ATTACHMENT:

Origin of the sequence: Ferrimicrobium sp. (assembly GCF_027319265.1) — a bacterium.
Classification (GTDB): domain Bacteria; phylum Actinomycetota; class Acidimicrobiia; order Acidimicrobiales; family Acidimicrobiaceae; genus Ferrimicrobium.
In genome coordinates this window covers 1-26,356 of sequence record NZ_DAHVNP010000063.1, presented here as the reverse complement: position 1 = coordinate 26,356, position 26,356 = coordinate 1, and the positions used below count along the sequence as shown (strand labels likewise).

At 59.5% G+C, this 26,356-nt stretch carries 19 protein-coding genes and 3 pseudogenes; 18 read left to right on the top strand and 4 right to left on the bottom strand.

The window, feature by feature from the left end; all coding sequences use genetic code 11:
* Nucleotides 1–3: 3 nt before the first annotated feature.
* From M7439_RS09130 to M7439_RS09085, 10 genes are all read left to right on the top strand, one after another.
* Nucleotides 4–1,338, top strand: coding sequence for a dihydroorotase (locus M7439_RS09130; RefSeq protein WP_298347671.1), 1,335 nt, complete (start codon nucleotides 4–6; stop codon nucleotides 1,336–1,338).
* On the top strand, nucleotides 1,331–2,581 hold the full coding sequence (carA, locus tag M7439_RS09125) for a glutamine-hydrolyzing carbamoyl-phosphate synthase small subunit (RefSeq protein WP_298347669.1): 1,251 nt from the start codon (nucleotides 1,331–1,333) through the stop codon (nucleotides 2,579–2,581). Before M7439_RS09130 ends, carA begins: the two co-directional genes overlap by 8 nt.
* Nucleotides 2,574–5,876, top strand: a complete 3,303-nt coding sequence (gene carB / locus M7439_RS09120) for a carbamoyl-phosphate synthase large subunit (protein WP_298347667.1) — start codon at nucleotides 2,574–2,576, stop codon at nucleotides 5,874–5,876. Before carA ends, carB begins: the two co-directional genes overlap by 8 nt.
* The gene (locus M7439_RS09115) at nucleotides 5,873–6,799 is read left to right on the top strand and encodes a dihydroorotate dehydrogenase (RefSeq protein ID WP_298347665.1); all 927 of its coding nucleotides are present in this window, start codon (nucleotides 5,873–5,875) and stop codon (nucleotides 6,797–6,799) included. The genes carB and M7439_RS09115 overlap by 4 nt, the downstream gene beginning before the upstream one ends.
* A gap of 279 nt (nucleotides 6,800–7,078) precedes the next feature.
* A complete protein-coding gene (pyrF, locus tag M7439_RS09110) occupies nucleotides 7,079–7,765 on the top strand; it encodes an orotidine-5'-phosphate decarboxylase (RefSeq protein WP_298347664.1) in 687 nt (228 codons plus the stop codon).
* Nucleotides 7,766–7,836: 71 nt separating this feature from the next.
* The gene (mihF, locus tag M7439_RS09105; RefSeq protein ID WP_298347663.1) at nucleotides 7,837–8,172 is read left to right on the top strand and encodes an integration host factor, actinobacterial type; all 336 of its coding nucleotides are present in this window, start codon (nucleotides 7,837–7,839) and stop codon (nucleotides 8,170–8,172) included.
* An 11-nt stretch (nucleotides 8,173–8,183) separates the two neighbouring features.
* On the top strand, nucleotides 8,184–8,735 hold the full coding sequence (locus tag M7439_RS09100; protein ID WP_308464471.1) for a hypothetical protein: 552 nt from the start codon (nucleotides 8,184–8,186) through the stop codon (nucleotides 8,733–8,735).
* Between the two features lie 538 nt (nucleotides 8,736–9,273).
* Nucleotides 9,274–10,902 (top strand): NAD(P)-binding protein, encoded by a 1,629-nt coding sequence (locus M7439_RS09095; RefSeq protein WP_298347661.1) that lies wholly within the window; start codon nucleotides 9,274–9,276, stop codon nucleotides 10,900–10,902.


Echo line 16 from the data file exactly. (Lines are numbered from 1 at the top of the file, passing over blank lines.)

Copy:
* An 11-nt stretch (nucleotides 8,173–8,183) separates the two neighbouring features.